Substantiality of Income Change as a Matter of Law

Teresa next argues that the increase in William's income from 1986 to 1987 was, as a matter of law, a substantial and material change that dictates an increase in child support. She asks that we adopt a rule that a percentage increase in income of the amount involved here will require a child support adjustment. We are not persuaded that such a rule is appropriate.

In Walborn v. Walborn, 120 Idaho 494, 817 P.2d 160 (1991), the Idaho Supreme Court affirmed a magistrate's conclusion that an increase in the non-custodial mother's income — from zero in the year of the divorce to $25,000 two years later, coupled with a decrease in the father's income, was a substantial and material change of circumstances. In so doing the court affirmed a modification of the decree, which had initially made the husband solely responsible for the maintenance of the children. The modification required the wife to pay $250 per month. This decision recognizes that changes in the ability of the parties to pay child support under a divorce decree may, standing alone, constitute a substantial and material change of circumstances. It does not, however, establish a percentage level or any other standard defining how much is "substantial."

We note also that the Supreme Court, in adopting the Idaho Child Support Guidelines, I.R.C.P. 6(c)(6), under the authority of I.C. § 32-706A, had the opportunity to establish a rule defining a point at which an increase in income would be substantial per se. Neither the Supreme Court nor the Idaho legislature has elected to adopt such a standard.

Under Idaho decisional law, the determination of whether there has been a substantial and material change of circumstances necessitating a modification of child support has been left to the sound discretion of the trial court, taking into account the unique facts of each case. Ireland v. Ireland, 123 Idaho 955, 959, 855 P.2d 40, 44 (1993); Levin v. Levin, 122 Idaho 583, 587, 836 P.2d 529, 533 (1992). We think this case-by-case approach continues to be appropriate. We decline to specify any level where, as a matter of law, an enhanced ability to pay becomes a substantial change of circumstances which will trigger an increased child support obligation.

William's Compliance with Decree

Finally, Teresa contends that the magistrate erred in failing to find that William had violated terms of the divorce decree regarding child support and life insurance.

She argues that the magistrate should have found William delinquent in his child support because of a withholding made in October 1986, of $33.22. This issue is raised improperly. The question of whether William was delinquent on any child support payments was litigated in the 1987 contempt proceedings and was resolved with finality by the Idaho Supreme Court on the prior appeal. Rohr v. Rohr, 118 Idaho at 691, 800 P.2d at 87. The "law of the case" principle precludes relitigation of that issue, Capps v. Wood, 117 Idaho 614, 618, 790 P.2d 395, 399 (Ct.App.1990), and we therefore will not address it here.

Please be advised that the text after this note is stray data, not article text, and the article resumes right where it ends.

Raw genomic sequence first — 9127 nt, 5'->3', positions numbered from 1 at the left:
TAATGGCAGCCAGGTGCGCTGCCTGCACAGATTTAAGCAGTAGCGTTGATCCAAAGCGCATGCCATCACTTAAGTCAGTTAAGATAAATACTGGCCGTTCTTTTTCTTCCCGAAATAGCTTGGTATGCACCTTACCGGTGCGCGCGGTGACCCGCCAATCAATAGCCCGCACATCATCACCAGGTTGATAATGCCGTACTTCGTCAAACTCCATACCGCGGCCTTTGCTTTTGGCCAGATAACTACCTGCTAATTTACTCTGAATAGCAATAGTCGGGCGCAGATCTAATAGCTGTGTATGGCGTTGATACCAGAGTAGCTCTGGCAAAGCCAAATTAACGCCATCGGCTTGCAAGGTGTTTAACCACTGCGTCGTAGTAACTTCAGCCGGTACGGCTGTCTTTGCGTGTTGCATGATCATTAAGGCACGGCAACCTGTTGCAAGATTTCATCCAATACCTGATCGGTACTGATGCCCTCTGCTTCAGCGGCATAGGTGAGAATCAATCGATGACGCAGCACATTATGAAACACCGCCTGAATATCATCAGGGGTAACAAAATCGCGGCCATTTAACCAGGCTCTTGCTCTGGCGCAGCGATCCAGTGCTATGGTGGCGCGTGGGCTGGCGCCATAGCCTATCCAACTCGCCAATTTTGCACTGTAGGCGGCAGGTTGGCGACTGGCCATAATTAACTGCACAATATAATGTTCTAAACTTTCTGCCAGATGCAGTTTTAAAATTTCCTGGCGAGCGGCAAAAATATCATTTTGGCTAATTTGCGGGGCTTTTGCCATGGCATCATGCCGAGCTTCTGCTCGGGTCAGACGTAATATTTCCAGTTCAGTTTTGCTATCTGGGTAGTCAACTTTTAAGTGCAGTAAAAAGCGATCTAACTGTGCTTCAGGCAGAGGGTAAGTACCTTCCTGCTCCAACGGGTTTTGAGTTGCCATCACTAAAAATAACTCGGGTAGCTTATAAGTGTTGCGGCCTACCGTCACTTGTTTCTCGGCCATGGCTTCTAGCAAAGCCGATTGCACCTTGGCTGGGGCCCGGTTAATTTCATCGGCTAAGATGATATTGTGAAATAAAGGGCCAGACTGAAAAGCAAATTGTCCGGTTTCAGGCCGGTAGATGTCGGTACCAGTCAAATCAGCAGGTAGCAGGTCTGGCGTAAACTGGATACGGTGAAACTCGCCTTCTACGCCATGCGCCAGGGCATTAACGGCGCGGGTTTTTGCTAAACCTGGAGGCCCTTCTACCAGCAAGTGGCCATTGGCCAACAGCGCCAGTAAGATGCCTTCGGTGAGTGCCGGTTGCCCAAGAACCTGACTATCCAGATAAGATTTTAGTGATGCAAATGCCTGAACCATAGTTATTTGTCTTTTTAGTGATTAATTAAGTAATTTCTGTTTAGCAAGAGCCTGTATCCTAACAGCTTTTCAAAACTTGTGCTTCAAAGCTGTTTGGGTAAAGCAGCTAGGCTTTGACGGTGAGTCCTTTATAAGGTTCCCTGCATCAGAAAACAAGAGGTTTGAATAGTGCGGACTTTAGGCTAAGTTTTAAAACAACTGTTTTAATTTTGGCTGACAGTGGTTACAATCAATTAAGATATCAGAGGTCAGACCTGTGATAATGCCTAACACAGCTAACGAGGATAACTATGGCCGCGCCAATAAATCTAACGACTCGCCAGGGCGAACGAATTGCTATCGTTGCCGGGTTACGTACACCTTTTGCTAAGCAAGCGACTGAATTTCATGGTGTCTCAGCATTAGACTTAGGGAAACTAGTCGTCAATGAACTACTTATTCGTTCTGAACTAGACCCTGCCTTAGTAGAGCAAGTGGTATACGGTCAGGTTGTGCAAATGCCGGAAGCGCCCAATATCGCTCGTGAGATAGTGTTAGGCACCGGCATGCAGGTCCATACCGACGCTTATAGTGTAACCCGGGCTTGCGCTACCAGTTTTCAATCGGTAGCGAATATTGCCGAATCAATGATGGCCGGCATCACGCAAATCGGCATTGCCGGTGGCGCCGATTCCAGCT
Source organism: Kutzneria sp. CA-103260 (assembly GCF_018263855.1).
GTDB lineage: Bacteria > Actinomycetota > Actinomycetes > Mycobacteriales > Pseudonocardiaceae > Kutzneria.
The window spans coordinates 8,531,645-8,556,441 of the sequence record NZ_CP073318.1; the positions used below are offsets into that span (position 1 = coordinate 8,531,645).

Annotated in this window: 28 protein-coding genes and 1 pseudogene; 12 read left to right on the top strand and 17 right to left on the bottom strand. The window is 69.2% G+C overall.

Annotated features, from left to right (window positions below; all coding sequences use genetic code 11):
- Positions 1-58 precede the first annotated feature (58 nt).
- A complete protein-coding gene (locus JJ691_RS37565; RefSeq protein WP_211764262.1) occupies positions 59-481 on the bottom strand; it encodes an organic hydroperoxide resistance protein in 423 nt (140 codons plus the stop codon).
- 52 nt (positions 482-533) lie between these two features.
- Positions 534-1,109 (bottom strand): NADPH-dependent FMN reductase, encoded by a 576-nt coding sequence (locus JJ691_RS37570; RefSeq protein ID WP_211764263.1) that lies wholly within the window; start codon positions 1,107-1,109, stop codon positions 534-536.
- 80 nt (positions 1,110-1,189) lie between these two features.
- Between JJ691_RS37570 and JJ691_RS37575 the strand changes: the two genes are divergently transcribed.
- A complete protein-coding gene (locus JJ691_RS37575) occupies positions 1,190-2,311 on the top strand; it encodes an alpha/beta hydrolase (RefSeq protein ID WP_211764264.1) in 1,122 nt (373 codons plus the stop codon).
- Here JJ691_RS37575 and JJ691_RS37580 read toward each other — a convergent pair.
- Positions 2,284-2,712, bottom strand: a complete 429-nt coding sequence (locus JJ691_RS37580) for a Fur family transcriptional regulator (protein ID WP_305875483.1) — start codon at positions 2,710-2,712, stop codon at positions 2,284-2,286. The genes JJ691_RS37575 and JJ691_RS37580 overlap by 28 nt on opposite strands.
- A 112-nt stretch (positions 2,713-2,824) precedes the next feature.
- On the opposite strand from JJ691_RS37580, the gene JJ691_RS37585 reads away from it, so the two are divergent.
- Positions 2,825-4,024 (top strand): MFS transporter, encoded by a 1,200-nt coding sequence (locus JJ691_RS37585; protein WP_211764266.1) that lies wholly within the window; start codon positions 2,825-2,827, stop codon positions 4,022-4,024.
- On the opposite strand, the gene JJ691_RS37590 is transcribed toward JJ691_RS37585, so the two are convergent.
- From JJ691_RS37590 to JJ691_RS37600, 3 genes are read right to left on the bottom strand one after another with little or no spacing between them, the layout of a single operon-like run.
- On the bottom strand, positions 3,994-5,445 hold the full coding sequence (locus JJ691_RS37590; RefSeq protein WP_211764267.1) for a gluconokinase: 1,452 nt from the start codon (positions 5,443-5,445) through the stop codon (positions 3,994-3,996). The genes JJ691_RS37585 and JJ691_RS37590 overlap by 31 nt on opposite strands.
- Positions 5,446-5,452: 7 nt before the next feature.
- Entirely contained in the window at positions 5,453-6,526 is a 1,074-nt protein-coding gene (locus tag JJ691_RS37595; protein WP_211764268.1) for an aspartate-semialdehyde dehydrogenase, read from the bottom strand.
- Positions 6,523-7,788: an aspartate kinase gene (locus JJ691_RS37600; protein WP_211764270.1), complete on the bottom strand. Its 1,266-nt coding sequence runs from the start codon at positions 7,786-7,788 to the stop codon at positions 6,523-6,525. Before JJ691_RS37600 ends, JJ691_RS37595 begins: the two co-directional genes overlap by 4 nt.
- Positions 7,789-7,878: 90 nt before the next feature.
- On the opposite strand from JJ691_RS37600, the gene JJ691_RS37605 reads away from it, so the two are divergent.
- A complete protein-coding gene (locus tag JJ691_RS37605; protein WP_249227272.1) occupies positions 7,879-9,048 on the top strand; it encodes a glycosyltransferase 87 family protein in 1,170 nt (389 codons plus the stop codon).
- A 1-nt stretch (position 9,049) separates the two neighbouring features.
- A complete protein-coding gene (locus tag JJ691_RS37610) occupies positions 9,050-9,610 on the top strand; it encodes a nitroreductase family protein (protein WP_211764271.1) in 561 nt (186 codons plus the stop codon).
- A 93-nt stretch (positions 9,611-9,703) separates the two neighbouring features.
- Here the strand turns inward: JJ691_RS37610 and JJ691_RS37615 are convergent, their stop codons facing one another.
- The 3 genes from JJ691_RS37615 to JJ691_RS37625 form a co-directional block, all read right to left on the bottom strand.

Teresa also complains of a conclusion by the magistrate that William has substantially complied with a term of the divorce decree requiring that he maintain a policy of insurance on his own life for the benefit of Shambray. After careful review of the record, we find no error in this conclusion.


Teresa requests attorney fees and costs upon appeal. No statutory or contractual basis is asserted for this request. In the absence of any other identified ground for her claim, we assume that she requests a discretionary award of fees under I.C. § 12-121 and I.R.C.P. 54(e)(1). After reviewing the record we are not left with the abiding belief that William's response to this appeal has been frivolous or without basis in law or fact. Therefore, we decline to award attorney fees on appeal. See Minich v. Gem State Developers, Inc., 99 Idaho 911, 918, 591 P.2d 1078, 1085 (1979).


The order of the district court affirming the modified decree is reversed. The district court shall remand to the magistrate for entry of new findings of fact regarding increases in William's earnings and for reconsideration of the conclusions of law. We note that the magistrate whose decision is the subject of this appeal has subsequently retired. The new magistrate to whom this matter is assigned on remand may, in his or her discretion, base new findings and conclusions upon the existing record or may take additional evidence.

Costs on appeal to appellant pursuant to I.A.R. 40.

WALTERS, C.J., and PERRY, J., concur.


1. The magistrate incorrectly calculated that the difference between William's 1986 and 1987 gross earnings was $4,720. The actual difference is $4,352, an eighteen percent increase.